Paraneoplastic Encephalomyelitis

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Paraneoplastic Encephalomyelitis is a subtype of paraneoplastic neurological syndromes. This group of neurological disorders is associated with antibodies against intracellular and extracellular neuronal proteins related to cancer, involving focal or multifocal inflammation of the brain, spinal cord, or both. This article describes the pathophysiology, clinical features, diagnostic approach, and management of paraneoplastic encephalomyelitis and highlights the role of the interprofessional team in evaluating and treating patients to avoid high morbidity and mortality associated with this condition.


  • Summarise the etiology of paraneoplastic encephalomyelitis.
  • Describe different clinical manifestations of paraneoplastic encephalomyelitis.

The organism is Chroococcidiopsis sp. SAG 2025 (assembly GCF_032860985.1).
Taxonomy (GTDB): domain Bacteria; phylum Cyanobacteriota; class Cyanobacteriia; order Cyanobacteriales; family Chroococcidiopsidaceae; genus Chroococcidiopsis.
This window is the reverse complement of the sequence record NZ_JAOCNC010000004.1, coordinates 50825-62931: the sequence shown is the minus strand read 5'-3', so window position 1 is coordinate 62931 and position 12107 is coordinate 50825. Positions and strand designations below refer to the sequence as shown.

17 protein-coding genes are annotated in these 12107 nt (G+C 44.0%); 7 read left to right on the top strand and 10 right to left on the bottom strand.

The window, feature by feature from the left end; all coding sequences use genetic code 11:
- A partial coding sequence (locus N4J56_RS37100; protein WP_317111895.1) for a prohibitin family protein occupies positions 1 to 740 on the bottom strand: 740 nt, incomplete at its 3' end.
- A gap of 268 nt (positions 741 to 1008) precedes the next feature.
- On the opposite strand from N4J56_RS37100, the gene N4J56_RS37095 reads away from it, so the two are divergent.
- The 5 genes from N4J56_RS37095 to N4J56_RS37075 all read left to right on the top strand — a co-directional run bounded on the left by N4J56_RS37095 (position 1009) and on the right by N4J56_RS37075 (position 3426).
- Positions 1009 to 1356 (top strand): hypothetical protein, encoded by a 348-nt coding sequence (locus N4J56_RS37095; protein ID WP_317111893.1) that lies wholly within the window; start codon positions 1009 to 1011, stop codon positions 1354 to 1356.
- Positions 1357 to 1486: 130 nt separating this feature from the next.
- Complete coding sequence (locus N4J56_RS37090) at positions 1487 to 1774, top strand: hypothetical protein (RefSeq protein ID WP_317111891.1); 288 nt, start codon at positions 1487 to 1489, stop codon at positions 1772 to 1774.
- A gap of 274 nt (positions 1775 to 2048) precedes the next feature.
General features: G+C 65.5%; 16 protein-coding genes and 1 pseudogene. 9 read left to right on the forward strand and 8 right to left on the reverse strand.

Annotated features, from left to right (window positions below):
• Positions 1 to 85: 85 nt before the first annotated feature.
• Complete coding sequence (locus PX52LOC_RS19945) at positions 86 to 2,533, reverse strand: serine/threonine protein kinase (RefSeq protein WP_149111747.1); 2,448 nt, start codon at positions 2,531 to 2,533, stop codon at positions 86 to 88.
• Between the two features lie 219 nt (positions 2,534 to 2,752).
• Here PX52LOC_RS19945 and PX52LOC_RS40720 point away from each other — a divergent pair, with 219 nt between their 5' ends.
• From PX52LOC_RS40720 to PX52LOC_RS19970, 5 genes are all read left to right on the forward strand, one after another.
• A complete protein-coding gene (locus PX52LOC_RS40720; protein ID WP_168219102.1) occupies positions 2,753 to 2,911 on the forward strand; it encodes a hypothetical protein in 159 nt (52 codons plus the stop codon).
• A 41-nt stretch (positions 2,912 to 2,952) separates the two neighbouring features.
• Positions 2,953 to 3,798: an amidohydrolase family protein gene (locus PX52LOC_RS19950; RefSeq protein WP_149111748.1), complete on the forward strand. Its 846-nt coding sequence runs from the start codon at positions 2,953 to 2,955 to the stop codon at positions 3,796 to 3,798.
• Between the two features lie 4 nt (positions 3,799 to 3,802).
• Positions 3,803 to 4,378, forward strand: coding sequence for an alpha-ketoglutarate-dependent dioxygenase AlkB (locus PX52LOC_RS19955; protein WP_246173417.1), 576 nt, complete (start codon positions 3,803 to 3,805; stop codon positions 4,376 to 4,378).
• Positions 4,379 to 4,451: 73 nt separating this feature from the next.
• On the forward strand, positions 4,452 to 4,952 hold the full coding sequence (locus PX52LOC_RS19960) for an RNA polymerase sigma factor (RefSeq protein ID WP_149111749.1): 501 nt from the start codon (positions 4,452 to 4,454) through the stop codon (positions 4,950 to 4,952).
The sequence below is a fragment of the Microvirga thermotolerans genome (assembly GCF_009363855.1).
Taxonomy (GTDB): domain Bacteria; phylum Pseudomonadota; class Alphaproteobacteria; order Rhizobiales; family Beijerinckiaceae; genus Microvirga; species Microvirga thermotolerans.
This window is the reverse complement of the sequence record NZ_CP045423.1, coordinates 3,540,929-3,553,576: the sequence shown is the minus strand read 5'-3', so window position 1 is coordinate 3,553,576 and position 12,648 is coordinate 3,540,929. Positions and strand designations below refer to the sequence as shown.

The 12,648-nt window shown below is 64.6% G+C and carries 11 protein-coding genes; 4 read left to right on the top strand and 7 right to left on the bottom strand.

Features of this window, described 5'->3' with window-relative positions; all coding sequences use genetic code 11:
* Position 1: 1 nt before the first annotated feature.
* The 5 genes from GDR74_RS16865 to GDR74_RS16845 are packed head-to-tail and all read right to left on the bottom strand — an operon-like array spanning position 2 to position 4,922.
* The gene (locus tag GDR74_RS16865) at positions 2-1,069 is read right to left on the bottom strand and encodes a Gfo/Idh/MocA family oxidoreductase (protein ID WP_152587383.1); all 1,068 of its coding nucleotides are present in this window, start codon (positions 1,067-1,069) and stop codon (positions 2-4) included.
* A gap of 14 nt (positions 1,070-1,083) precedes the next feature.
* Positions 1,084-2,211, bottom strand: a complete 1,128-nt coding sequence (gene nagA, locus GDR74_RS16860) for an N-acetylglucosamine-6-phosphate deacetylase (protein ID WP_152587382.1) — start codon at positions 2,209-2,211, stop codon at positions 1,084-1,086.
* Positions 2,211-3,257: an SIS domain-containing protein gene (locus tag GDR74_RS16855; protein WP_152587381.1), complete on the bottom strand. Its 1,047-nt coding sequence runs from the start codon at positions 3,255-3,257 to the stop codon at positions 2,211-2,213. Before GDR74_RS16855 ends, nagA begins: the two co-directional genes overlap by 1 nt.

• Summarize the treatment options available for paraneoplastic encephalomyelitis.


Paraneoplastic encephalomyelitis (PEM) is a subtype of paraneoplastic neurological syndromes (PNS), a group of neurological manifestations associated with antibodies against intracellular and extracellular neuronal proteins that are invariably cancer-related, involving focal or multifocal inflammation of the brain or spinal cord or both.[1][2]

The definite diagnosis of paraneoplastic neurological syndromes, per the 2004 definition, encompasses:

  1. A classical syndrome (includes encephalomyelitis, limbic encephalitis, subacute cerebellar degeneration, and opsoclonus-myoclonus) and cancer develops within 5 years of diagnosis of the neurological disorder.
  2. A non-classical neurological syndrome is one that resolves or significantly improves after cancer treatment, without immunotherapy.
  3. A non-classical neurological syndrome with paraneoplastic antibodies and cancer develops within 5 years of the diagnosis of the neurological disorder.[3][4]

Paraneoplastic encephalomyelitis typically involves B-cell activation, with the production of autoantibodies that identify immune marker disease subtypes.  Originally thought to be totally separable from primary autoimmune disease, paraneoplastic antibody markers are now thought to be of three types: